The latest developments in the Latvian labour and tax law




Regarding remote work, employers need to bear in mind, first and foremost, that the Labour Act prescribes an agreement between an employee and an employer about a place of work. Specifically, the law provides that the employee and the employer need to reach agreement about the workplace (if performance of job duties is not limited to a certain place of work, an option shall be agreed that the employee may be employed at various locations of work) or that the employee may freely choose their place of work.

In practice, it is common for employment contracts to not contain agreement that the employee may work remotely, partially remotely or that the employer is entitled to unilaterally prescribe remote work for the employee. Often employers fail to assess the risks of work environment, confidentiality and other such crucial factors associated with remote work. If the work is performed remotely, such situations may result in a breach of the Labour Act, as well as high risk with regard to work performance. Therefore, employers should approach this issue carefully and, if necessary, consult with lawyers to define that arrangement. When deciding that the employee may perform work, partially or entirely remotely, the employer should have in place a relevant agreement on the procedure for performance of the work. Furthermore, the employer must ensure labour safety risk assessment, relevant protection measures, establish requirements for confidentiality and data safety, decide whether the employee may telework from any location or only their residence, as these and other circumstances clearly may affect conditions of the remote work.

Equipment necessary for performance of the work remotely, and expenses, are important considerations. Employers must know that the Labour Act stipulates an obligation on the employer to provide to the employee all equipment necessary for performance of the work. In contrast, the parties may agree on a procedure to cover expenses associated with remote work. However, if there is no such agreement, such expenses must be covered by the employer according to general principles.

Amendments to the Act on the Personal Income Tax which came into effect on 1 January 2024 stipulate that when an employer compensates monthly expenses related to the remote work in the amount of up to EUR 40, this compensation is not subject to personal income tax (PIT) nor the state social security contributions (VSAOI). However, employers must bear in mind that there are a number of preconditions to be met in order to apply this tax relief, namely:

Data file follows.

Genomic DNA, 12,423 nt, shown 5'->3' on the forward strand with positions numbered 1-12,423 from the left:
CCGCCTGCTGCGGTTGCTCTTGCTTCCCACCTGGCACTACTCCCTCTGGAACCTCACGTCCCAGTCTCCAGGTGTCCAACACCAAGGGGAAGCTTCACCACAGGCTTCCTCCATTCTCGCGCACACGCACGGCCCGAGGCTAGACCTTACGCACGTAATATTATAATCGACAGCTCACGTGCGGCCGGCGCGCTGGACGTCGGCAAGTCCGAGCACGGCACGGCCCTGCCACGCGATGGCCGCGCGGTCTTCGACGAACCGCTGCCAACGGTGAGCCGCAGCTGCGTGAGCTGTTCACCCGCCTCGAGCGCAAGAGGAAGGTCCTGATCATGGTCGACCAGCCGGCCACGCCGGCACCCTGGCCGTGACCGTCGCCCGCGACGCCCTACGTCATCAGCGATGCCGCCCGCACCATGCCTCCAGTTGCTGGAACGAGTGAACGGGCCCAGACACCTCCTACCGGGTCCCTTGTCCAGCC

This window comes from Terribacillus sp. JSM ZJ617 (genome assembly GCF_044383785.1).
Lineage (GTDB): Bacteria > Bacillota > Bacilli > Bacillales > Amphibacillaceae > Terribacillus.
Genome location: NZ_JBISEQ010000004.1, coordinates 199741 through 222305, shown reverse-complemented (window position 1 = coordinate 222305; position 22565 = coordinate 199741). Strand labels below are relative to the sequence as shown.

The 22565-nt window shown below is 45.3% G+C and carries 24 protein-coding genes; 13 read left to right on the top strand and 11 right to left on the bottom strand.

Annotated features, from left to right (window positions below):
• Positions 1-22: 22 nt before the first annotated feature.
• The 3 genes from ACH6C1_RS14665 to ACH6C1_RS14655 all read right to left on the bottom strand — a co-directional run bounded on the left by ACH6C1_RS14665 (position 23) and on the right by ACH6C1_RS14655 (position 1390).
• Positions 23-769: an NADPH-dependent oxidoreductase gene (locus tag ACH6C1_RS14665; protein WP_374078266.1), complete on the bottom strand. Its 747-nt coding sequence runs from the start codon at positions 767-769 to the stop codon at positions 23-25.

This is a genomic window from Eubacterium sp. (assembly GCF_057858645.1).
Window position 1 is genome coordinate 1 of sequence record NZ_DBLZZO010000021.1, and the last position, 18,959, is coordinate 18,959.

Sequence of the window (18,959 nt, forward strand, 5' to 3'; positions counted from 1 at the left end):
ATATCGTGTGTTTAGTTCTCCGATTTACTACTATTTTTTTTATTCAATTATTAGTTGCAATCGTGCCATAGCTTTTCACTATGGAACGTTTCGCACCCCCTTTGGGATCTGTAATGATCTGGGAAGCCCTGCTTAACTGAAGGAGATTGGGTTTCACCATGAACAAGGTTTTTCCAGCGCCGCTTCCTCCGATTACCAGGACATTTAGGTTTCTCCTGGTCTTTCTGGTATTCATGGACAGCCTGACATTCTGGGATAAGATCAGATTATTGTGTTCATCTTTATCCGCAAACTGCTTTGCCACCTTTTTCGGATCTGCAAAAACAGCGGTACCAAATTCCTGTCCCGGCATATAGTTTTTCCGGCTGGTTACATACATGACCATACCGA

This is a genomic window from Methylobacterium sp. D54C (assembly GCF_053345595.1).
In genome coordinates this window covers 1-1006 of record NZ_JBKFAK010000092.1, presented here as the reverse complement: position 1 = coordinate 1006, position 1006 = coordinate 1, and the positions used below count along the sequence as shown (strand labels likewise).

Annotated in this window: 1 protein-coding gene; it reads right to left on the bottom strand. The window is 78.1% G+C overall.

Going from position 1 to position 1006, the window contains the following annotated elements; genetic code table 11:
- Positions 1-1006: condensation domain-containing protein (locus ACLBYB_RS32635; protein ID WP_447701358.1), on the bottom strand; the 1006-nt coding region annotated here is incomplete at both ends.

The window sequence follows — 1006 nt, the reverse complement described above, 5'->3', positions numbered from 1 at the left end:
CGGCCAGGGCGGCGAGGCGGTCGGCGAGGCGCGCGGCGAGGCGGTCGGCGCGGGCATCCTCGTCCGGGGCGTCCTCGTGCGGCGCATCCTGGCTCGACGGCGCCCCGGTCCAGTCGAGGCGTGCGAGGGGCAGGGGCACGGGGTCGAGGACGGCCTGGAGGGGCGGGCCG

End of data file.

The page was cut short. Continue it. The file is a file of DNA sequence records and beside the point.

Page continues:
• the agreement on performance of remote work must be incorporated in the employment contract (or its appendices) or under an employer’s decree, specifying which expenses are compensated by the employer;

• these expenses must be paid by the employer which has in its possession the employee’s payroll tax booklet (if the employee has several jobs, the relief may be applied by only one (principal) employer);

• the amount of the compensation must be proportionate to the workload and the number of teleworking days specified in the contract or the decree if the work is performed both remotely and at the office;

• the compensation is not applied during a prolonged period of leave (sickness, vacation etc.) which exceeds 30 days.



Beginning from 1 January 2024, the minimum monthly salary for normal working hours has been increased to EUR 700 in Latvia. Furthermore, the employee will have a subsequent obligation to pay the minimum mandatory contributions of state social security from the said amount if the gross salary of the employee is below EUR 700.

The issue of equal pay is topical for some time already and statistics show that frequently unjustified differences can be observed between the remuneration of men and women. However, Directive (EU) 2023/970 of the European Parliament and of the Council of 10 May 2023 strengthens the application of the principle of equal pay for equal work or work of equal value between men and women through pay transparency and enforcement mechanisms (the “Directive”). It is the obligation of Latvia to transpose this into the national law by 7 June 2026, this issue has become more topical because it is already clear that employers will have to introduce measures to ensure equal pay.